Having spent 12 seasons as the Indianapolis Colts offensive line coach, I naturally developed an affinity for Peyton Manning. My job was to teach the guys who protected him. So naturally I loved seeing him win his second Super Bowl in what might turn out to be his final game. But I find it ironic that Carolina’s offensive line contributed to his win.

Peyton’s teammate Von Miller played like a beast. On the other end, DeMarcus Ware combined with Miller to harass Cam Newton in ways he hadn’t been pressured all season. Miller’s strip sack resulting in Denver’s first touchdown launched the Broncos toward the win. In my view, Carolina’s tackles commitment to vertically setting to pass-block Miller and Ware made it a lot easier for Denver’s pass rushers to hit Newton 13 times, tilting the game’s balance to the Broncos.

Vertical setting to pass block has become popular. The tackles take deliberate backward steps in a straight line, creating a narrower, deeper pocket. The theory is that it makes it easier to pick up the defense’s stunts more easily. But what it really does is give athletes like Ware and Miller more room to show off their athleticism.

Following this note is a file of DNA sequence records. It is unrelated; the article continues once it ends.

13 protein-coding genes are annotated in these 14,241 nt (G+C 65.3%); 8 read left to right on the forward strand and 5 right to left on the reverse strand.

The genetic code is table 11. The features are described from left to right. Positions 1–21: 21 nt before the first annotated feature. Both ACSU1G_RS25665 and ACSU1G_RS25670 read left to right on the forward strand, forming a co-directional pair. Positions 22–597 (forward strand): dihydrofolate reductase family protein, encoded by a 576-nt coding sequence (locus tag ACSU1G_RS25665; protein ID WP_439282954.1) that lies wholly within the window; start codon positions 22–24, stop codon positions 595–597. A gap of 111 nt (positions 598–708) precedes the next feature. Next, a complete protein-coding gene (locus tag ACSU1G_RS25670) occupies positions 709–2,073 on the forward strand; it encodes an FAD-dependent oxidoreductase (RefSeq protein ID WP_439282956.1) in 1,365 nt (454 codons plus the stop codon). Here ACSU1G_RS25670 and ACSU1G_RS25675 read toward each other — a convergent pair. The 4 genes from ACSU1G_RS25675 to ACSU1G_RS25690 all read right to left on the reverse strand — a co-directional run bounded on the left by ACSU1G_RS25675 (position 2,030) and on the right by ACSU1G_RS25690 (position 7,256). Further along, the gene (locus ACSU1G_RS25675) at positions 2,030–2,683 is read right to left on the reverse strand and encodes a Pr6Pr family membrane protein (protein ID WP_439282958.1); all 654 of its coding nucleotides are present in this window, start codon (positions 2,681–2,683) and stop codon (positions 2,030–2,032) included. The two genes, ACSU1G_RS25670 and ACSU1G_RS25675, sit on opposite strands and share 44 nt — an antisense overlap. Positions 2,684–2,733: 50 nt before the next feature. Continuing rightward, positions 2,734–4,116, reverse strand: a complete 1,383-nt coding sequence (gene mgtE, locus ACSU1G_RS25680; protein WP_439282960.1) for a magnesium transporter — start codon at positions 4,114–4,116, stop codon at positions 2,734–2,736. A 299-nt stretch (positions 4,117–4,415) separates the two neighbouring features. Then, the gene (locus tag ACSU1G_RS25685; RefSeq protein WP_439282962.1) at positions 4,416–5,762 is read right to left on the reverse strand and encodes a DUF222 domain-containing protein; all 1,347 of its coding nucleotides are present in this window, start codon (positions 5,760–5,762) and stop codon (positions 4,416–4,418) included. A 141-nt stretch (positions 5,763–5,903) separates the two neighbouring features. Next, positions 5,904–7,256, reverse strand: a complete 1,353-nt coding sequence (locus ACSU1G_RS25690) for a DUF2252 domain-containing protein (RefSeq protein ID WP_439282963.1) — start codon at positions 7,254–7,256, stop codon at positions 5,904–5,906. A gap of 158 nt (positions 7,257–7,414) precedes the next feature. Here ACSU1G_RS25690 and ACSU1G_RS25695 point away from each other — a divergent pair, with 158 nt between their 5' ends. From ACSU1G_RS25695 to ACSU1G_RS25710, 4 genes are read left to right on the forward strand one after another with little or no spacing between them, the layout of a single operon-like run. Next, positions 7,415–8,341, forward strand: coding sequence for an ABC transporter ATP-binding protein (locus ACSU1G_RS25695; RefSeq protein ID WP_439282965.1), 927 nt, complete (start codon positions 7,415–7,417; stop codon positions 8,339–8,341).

Time and space is the pass rusher’s friend and the blocker’s enemy. But the vertical set concedes both to the defense. Why would you give players like Miller and Ware so much room to operate? All you’re doing is giving them time to get a head of steam and a large area in which to apply moves that make life miserable for the quarterback.

There is no tackle in football that can match Denver’s two best pass rushers in athletic skill. Backing up only gives a gifted pass rusher more opportunity to show the world he is a superior athlete.

I have long advocated an aggressive pass set that closes the ground between the o-lineman and the pass rusher. The blocker engages more quickly at a point closer to the line of scrimmage, taking the advantage of time and space away from the defense. By engaging the defensive end sooner, the blocker has a better chance to neutralize and control the rusher. The aggressive set also gives the o-lineman the better opportunity to use his natural levers to block with better technique to stay with his man.

 

There are times I watch teams using the vertical set with their tackles being bull rushed right into the quarterback, or great defensive ends and linebackers taking advantage of the extra room a retreating tackle is giving up. It nearly makes me want to puke. I and the twenty other offensive linemen who are a part of it, talk about the subject in my book The View From the O-Line, scheduled for release by Skyhorse Publishing in September

So though I’m very glad to see the Broncos win one for Peyton, it still pains me to see offensive tackles vertically setting when there is more efficient way to pass block.

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